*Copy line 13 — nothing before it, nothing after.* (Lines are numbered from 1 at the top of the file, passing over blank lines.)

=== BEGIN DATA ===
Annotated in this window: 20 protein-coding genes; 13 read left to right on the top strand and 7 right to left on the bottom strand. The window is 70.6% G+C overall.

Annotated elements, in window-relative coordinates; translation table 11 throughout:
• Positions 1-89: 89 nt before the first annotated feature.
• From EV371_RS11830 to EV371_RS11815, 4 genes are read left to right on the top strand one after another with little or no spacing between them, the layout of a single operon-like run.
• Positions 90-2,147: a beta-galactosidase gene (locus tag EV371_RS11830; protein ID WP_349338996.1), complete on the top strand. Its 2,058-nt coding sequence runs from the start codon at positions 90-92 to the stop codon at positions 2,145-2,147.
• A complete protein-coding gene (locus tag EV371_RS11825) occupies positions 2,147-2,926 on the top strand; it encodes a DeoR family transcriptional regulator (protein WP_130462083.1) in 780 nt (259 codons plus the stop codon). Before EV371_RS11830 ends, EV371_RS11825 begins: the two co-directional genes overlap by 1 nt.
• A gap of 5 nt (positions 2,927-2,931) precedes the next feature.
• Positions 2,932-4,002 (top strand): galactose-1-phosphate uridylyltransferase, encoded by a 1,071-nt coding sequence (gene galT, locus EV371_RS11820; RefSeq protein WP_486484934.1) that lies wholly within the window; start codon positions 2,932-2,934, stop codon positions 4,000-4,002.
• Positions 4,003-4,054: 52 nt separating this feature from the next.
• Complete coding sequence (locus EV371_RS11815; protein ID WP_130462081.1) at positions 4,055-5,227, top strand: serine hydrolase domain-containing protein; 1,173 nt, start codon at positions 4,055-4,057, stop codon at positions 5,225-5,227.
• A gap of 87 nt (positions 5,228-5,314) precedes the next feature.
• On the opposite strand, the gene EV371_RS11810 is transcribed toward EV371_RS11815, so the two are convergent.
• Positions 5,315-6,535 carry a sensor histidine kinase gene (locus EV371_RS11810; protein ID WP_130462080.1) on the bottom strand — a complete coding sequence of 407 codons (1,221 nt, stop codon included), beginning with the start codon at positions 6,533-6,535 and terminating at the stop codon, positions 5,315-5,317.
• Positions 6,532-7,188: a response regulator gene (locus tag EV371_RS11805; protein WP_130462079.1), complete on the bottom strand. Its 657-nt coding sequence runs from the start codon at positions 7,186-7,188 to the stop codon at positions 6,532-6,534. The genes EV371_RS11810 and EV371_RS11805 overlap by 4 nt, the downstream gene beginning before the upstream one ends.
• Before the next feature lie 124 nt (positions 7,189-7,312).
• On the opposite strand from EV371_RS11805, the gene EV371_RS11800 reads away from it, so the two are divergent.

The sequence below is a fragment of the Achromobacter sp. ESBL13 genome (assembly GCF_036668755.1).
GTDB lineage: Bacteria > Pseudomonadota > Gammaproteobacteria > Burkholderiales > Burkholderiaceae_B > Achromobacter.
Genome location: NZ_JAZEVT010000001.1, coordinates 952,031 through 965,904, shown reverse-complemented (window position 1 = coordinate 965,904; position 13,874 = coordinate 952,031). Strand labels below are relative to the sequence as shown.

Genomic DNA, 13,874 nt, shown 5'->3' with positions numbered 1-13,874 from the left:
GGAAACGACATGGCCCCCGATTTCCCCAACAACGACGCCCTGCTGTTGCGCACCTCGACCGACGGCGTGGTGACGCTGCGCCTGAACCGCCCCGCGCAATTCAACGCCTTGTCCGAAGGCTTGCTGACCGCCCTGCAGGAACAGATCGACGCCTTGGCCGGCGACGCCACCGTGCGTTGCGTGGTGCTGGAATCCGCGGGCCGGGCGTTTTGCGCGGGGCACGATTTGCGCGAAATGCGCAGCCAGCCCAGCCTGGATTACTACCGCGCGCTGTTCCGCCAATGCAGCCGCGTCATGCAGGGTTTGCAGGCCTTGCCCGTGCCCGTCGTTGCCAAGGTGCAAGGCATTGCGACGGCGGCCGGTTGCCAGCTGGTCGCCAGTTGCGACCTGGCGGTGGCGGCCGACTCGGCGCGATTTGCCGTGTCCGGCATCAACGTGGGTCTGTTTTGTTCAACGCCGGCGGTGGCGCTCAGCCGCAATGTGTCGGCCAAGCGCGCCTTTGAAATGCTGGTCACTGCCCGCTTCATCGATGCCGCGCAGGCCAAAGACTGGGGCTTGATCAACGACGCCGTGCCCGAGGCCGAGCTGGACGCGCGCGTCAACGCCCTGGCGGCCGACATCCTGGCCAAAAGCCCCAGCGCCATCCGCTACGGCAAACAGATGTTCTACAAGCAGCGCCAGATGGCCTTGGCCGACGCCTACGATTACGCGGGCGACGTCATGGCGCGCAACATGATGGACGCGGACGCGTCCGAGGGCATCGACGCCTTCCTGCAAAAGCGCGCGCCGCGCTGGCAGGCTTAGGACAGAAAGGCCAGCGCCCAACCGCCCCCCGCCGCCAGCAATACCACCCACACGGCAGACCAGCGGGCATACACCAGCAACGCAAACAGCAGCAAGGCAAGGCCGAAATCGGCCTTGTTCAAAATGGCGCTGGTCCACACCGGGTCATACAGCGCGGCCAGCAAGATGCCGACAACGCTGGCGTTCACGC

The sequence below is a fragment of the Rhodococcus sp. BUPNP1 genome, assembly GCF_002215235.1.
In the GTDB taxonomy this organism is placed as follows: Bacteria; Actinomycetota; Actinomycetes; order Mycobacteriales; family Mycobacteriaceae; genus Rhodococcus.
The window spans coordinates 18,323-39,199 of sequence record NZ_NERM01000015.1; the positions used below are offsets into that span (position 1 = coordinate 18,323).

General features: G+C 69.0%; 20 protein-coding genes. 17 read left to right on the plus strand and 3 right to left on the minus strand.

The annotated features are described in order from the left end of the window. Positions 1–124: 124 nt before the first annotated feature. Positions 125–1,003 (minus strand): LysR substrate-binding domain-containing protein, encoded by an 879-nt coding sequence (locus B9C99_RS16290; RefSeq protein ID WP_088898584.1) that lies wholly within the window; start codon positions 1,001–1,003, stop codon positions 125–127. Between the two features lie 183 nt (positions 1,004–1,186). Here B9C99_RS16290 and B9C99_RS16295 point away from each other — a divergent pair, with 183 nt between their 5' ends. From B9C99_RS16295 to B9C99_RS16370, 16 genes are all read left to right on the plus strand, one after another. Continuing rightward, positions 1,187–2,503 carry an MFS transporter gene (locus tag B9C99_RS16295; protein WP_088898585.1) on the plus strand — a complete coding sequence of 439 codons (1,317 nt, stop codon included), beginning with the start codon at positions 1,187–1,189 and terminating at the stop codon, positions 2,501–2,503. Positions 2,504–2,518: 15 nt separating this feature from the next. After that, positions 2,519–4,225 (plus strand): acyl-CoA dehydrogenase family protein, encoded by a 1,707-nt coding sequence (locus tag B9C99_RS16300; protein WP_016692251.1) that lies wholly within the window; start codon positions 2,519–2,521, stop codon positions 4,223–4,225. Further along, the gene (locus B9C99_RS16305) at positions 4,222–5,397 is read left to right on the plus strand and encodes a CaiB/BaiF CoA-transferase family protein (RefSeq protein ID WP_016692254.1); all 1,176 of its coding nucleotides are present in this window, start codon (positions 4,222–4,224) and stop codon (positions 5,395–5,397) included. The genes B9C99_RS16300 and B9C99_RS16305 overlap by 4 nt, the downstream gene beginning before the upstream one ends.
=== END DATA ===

• Positions 5,315-6,535 carry a sensor histidine kinase gene (locus EV371_RS11810; protein ID WP_130462080.1) on the bottom strand — a complete coding sequence of 407 codons (1,221 nt, stop codon included), beginning with the start codon at positions 6,533-6,535 and terminating at the stop codon, positions 5,315-5,317.